The technique that is commonly used to directly measure the voltage drop on either a positive or negative leg of a circuit is to connect your meter probes from the source to the load. (Or anywhere in between) For example, connecting a voltmeter’s positive lead to the positive battery post and then connecting the negative lead to the load positive connection (again while under power) will directly display the voltage differential between those two points. If the voltages are the same at both points, your meter will read “0.0V”. If the battery was “12.60V” and the load positive point is only “12.10V” then your meter display the difference or “0.50V” directly. No need to do any subtracting and you can tell that the voltage drop is generated on the positive side of the circuit. Probe from the negative battery post to the negative terminal of the load and you will directly read the negative side voltage drop.
This is a very efficient technique, as you are directly reading the voltage difference between any two points in the circuit. This allows you to truly pinpoint the different points or components in the circuit that could be causing too much voltage drop. For example probing on both sides of a connector will display the voltage drop across that connector alone. This will enable you to precisely zero in on a problem in the circuit.
The Power Probe III, Power Probe IV, and the Power Probe Hook all have built-in LED and tone indicators that can instantly alert you if the circuit has more than 0.5V of voltage drop from the source battery, but they cannot do point-to-point type voltage drop testing. For this type of testing, you would need a digital multimeter like the PPDMM.
Resistance in a circuit is what causes voltage drops, but the amount of acceptable resistance can vary considerably depending on the current requirements of the load being operated. Refer to the attached “Resistance vs. Voltage Drop” chart for examples of how different resistances affect current draws and voltage drops. Starting on the left of the chart it shows a perfect circuit with zero circuit resistance. As we move from left to right we are adding more resistance to the circuit and you can see how the added resistance has drastic effects on high current circuits but may have very little effect on low current circuits. However, you should notice that the circuit voltage drop is always consistent regardless of circuit draw or resistance. A 5% power loss is always right at 0.6 volts of voltage drop.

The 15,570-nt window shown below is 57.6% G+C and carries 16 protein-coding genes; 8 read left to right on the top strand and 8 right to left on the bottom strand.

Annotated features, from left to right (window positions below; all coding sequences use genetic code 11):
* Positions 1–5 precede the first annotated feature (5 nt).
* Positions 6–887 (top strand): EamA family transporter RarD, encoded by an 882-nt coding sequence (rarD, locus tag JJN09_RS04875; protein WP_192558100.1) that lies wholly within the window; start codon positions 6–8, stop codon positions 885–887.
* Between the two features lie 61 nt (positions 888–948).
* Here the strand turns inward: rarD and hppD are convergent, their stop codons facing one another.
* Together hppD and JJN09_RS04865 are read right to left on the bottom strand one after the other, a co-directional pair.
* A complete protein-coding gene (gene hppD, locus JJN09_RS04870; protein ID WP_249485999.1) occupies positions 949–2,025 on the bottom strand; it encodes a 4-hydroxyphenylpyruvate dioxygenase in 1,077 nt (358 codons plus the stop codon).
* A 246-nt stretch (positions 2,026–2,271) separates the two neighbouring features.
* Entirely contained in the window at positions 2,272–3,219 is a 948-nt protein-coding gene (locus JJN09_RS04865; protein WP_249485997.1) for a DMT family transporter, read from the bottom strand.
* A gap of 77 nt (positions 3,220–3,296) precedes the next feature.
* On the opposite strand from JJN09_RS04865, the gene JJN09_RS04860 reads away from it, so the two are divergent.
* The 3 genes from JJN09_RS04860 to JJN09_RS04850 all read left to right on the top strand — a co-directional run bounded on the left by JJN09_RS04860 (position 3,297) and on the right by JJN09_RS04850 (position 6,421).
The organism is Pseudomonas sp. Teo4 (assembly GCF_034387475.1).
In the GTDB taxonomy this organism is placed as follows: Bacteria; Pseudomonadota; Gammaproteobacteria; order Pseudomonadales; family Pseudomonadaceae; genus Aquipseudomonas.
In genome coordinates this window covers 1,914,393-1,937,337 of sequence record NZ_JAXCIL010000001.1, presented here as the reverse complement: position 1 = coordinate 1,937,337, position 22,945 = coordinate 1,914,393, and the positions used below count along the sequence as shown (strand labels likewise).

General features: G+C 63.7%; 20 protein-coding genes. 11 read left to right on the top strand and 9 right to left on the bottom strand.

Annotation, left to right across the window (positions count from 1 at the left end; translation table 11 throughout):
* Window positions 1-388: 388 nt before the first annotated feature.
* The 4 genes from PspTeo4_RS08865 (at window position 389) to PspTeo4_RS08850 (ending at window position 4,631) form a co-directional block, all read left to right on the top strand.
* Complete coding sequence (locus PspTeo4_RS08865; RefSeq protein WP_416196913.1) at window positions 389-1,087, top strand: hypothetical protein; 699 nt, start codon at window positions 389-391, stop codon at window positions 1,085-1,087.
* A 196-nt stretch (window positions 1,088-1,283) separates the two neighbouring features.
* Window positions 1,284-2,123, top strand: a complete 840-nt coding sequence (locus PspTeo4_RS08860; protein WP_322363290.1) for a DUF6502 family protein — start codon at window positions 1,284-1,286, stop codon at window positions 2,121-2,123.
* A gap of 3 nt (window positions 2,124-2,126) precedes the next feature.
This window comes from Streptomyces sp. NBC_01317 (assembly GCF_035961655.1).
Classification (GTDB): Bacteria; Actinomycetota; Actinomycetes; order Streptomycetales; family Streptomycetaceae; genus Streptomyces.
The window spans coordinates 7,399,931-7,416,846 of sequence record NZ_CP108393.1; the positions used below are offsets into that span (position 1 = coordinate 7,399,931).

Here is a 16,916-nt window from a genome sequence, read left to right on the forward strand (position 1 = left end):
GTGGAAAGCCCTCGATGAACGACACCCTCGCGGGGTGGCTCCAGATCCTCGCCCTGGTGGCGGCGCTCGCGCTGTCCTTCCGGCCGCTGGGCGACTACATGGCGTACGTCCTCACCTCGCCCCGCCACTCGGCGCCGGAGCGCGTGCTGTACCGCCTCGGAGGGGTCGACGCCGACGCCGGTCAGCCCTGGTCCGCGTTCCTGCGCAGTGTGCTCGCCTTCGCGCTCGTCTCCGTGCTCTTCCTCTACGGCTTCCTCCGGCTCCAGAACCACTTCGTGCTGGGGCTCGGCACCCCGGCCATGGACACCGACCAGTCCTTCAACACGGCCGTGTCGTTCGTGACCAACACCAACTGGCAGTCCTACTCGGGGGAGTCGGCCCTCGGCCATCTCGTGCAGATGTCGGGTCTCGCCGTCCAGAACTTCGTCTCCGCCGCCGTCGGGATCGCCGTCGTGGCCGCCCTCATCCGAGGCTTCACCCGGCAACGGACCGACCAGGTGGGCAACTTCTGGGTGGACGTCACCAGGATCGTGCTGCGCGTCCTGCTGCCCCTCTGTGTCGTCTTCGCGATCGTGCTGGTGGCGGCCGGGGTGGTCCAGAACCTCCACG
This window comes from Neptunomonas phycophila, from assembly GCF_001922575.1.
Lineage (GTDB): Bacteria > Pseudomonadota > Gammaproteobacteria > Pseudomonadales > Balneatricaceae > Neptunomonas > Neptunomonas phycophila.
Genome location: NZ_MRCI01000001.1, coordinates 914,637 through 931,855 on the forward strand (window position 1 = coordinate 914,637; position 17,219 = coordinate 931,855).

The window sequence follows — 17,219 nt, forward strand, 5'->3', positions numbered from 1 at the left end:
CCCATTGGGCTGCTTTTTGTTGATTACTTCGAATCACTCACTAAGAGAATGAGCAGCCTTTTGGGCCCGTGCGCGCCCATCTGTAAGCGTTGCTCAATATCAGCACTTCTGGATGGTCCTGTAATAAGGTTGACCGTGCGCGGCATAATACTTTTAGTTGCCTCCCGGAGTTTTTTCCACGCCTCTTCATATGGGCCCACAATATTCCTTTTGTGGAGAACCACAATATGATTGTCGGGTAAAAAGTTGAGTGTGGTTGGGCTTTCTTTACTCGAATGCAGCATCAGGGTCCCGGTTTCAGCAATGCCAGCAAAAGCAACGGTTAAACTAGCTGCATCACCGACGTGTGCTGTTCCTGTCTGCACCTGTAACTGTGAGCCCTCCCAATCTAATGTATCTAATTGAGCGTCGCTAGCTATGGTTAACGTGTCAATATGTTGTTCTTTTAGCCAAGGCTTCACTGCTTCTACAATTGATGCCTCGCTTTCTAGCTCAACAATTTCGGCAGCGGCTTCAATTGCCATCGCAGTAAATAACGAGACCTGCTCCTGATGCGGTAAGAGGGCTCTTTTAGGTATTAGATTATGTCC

Circuits with very high currents may have slightly higher voltage drop allowances; however, here are some general guidelines for acceptable voltage drop limits, and remember the total circuit voltage drop should be no more than 0.6 Volts:
• starter circuit (including starter solenoid) = 0.60 volt
• battery post to battery terminal end = zero volts
• battery main cable (measured end to end) 0.20 volt
• starter solenoid = 0.20 volt
• negative main cable to engine block = 0.20 volt
• negative battery post to starter metal frame = 0.30 volt
• battery positive post to alternator b+ stud= 0.5 volts with maximum charging load applied (all accessories turned on)
• battery negative post to alternator metal frame = 0.20 volt
· Any connector = 0.10 volt